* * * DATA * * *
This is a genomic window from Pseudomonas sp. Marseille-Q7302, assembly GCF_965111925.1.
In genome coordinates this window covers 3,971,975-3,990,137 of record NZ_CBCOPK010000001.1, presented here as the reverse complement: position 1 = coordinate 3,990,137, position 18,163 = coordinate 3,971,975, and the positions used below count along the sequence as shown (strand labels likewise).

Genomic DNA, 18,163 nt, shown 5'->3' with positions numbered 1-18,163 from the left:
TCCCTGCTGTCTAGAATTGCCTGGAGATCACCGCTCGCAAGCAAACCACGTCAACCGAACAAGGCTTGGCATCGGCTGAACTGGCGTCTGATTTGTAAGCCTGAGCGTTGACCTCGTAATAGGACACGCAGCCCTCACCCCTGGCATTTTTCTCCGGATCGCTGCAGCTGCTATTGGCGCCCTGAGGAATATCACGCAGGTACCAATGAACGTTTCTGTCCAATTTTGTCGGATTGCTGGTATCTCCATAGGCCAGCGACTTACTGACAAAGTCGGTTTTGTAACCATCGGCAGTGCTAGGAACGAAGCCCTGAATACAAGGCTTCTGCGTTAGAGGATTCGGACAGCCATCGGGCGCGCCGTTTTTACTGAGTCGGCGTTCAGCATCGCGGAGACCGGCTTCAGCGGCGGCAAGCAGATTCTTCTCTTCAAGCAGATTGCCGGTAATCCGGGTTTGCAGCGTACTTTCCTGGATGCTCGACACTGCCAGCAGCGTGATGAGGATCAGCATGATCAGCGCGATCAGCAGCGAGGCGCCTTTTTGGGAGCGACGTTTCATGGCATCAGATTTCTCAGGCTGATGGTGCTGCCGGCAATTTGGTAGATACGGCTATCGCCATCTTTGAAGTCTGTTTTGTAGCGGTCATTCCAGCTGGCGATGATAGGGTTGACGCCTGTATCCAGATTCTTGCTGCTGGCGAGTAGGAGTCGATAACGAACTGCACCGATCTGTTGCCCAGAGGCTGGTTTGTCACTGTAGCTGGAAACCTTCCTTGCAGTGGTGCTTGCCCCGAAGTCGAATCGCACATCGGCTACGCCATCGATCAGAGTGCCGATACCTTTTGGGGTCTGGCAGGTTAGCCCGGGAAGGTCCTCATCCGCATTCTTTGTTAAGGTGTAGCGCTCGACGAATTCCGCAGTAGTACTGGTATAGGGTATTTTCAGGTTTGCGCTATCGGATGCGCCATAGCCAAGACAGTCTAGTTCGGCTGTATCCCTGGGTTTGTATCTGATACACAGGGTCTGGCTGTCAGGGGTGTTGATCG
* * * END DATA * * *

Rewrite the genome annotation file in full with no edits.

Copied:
This is a genomic window from Pseudomonas sp. Marseille-Q7302, assembly GCF_965111925.1.
In genome coordinates this window covers 3,971,975-3,990,137 of record NZ_CBCOPK010000001.1, presented here as the reverse complement: position 1 = coordinate 3,990,137, position 18,163 = coordinate 3,971,975, and the positions used below count along the sequence as shown (strand labels likewise).

Genomic DNA, 18,163 nt, shown 5'->3' with positions numbered 1-18,163 from the left:
TCCCTGCTGTCTAGAATTGCCTGGAGATCACCGCTCGCAAGCAAACCACGTCAACCGAACAAGGCTTGGCATCGGCTGAACTGGCGTCTGATTTGTAAGCCTGAGCGTTGACCTCGTAATAGGACACGCAGCCCTCACCCCTGGCATTTTTCTCCGGATCGCTGCAGCTGCTATTGGCGCCCTGAGGAATATCACGCAGGTACCAATGAACGTTTCTGTCCAATTTTGTCGGATTGCTGGTATCTCCATAGGCCAGCGACTTACTGACAAAGTCGGTTTTGTAACCATCGGCAGTGCTAGGAACGAAGCCCTGAATACAAGGCTTCTGCGTTAGAGGATTCGGACAGCCATCGGGCGCGCCGTTTTTACTGAGTCGGCGTTCAGCATCGCGGAGACCGGCTTCAGCGGCGGCAAGCAGATTCTTCTCTTCAAGCAGATTGCCGGTAATCCGGGTTTGCAGCGTACTTTCCTGGATGCTCGACACTGCCAGCAGCGTGATGAGGATCAGCATGATCAGCGCGATCAGCAGCGAGGCGCCTTTTTGGGAGCGACGTTTCATGGCATCAGATTTCTCAGGCTGATGGTGCTGCCGGCAATTTGGTAGATACGGCTATCGCCATCTTTGAAGTCTGTTTTGTAGCGGTCATTCCAGCTGGCGATGATAGGGTTGACGCCTGTATCCAGATTCTTGCTGCTGGCGAGTAGGAGTCGATAACGAACTGCACCGATCTGTTGCCCAGAGGCTGGTTTGTCACTGTAGCTGGAAACCTTCCTTGCAGTGGTGCTTGCCCCGAAGTCGAATCGCACATCGGCTACGCCATCGATCAGAGTGCCGATACCTTTTGGGGTCTGGCAGGTTAGCCCGGGAAGGTCCTCATCCGCATTCTTTGTTAAGGTGTAGCGCTCGACGAATTCCGCAGTAGTACTGGTATAGGGTATTTTCAGGTTTGCGCTATCGGATGCGCCATAGCCAAGACAGTCTAGTTCGGCTGTATCCCTGGGTTTGTATCTGATACACAGGGTCTGGCTGTCAGGGGTGTTGATCG